Once in a while, a product comes along that is so amazing, you will whip out your wallet and say “Shut up and take my money!”
This is not one of those products.
However, I do think it is worth taking a look at the Squatty Potty, and maybe even buying one. With that ringing endorsement, let’s find out what exactly this thing is, and why you might consider buying it.
I actually have two, and I’ve been using them for several months, so here is a detailed review.
The footstool allows you to mimic a more-or-less comfortable squatting position while you poop.
Now, why would anyone want to do that?
Well, because humans are evolved to poop in a squatting position. When you sit on a toilet to poop, your puborectalis muscle is not fully relaxed. It can create a small kink in your sphincter, and make it necessary for you to strain a bit while you poop.
This can lead to constipation, hemorrhoids, urinary incontinence, and may also contribute to a whole bunch of other conditions, including Irritable Bowel Syndrome and colon cancer. (I’m not sure how solid the evidence is on those last two conditions, but the research does support a full squat position as the best position for defecation, and for possible relief of constipation and hemorrhoids.)
What are the pros and cons?
The Squatty Potty allows you to get into a full squat position for a few minutes, without straining your back. Most of us never get into during the day, although it really is that most natural position for urination (for women) and defecation (for everyone).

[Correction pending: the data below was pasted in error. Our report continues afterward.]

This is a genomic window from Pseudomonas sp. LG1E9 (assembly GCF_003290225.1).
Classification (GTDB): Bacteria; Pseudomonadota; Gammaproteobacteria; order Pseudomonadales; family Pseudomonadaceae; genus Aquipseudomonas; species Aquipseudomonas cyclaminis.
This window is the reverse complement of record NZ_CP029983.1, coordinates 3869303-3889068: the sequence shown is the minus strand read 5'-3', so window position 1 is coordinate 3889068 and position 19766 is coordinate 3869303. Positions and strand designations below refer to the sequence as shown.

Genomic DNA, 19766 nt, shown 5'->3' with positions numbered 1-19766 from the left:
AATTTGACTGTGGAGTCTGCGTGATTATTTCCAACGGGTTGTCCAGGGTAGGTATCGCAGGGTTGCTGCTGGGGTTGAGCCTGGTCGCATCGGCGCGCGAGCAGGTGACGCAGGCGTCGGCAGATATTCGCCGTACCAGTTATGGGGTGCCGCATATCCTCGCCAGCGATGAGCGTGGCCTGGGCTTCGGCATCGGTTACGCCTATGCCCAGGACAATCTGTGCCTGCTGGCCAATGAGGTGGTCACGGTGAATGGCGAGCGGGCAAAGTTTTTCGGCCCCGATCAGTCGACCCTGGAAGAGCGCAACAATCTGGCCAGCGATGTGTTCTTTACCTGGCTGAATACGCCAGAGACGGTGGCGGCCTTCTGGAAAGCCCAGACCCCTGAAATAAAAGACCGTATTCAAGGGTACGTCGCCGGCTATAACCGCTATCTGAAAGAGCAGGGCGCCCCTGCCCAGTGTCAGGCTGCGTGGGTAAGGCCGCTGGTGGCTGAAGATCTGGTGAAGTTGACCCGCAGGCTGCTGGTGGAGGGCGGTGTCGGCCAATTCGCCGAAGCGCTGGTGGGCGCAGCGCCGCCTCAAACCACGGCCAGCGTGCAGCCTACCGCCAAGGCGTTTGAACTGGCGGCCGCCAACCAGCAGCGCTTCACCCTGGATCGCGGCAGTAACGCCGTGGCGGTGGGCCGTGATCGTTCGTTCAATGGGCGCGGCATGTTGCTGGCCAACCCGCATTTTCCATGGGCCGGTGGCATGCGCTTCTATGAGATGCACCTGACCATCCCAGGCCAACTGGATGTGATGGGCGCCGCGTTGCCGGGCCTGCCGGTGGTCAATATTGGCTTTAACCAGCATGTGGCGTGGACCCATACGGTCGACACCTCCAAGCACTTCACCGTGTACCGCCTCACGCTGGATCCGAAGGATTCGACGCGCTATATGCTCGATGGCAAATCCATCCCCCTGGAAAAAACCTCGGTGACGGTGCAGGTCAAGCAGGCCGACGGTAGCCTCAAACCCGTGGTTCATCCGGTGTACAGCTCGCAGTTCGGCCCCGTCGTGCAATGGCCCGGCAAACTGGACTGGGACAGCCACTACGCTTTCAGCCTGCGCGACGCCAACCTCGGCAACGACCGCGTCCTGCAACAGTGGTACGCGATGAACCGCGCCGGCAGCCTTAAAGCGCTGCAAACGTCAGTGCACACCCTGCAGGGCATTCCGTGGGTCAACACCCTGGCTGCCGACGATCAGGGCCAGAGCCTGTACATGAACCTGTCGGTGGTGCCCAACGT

It’s pretty affordable.
It stores nicely under your toilet and is pretty unobtrusive, even if you have a small bathroom.
My biggest gripe about the Squatty Potty is that the footplates are shaped incorrectly. Most people are going to feel slightly uncomfortable because the foot plates are both too wide and not angled out. I’m not sure if it would be possible to design this differently while still making it easy to store under your toilet, but I wish the footplates were much closer together and/or slightly angled out. My heels hang off the inside edge of the Squatty Potty, and the width of the plates makes me feel like I have to work hard to keep my knees over my toes.
This is the position that the Squatty Potty wants you to sit in. Not a comfortable position for my knees, nor a healthy one. I prefer to have my feet closer together, even if my heels hang off the back edge.
Squatting on the Squatty Potty may be somewhat uncomfortable unless you completely remove your pants. This depends on what kind of pants you are wearing.
What size should I get?
Most modern toilets are tall enough to require a 9″ stool. But even if you have an old, short toilet, I think the 9″ allows you to squat more deeply, which is ultimately a better position to be in.
I hate the position of the footplates. Hate hate hate hate. But in the end, for less than $30, the Squatty Potty is a quick, convenient, and affordable experiment that is worth trying.
Who might benefit from the Squatty Potty? You might, if you have constipation, incontinence, hemorrhoids, back pain, or if you have a job/lifestyle where you sit more than 4-6 hours per day. Which is basically 90% of people I know.
So, in conclusion, I’d highly recommend the Squatty Potty, even though I hate the placement of the footplates. If you don’t want to spend $30, I’d highly recommend putting some telephone books or a small stool in your bathroom to elevate your feet. Or build yourself a squat latrine. Or poop in the woods exclusively.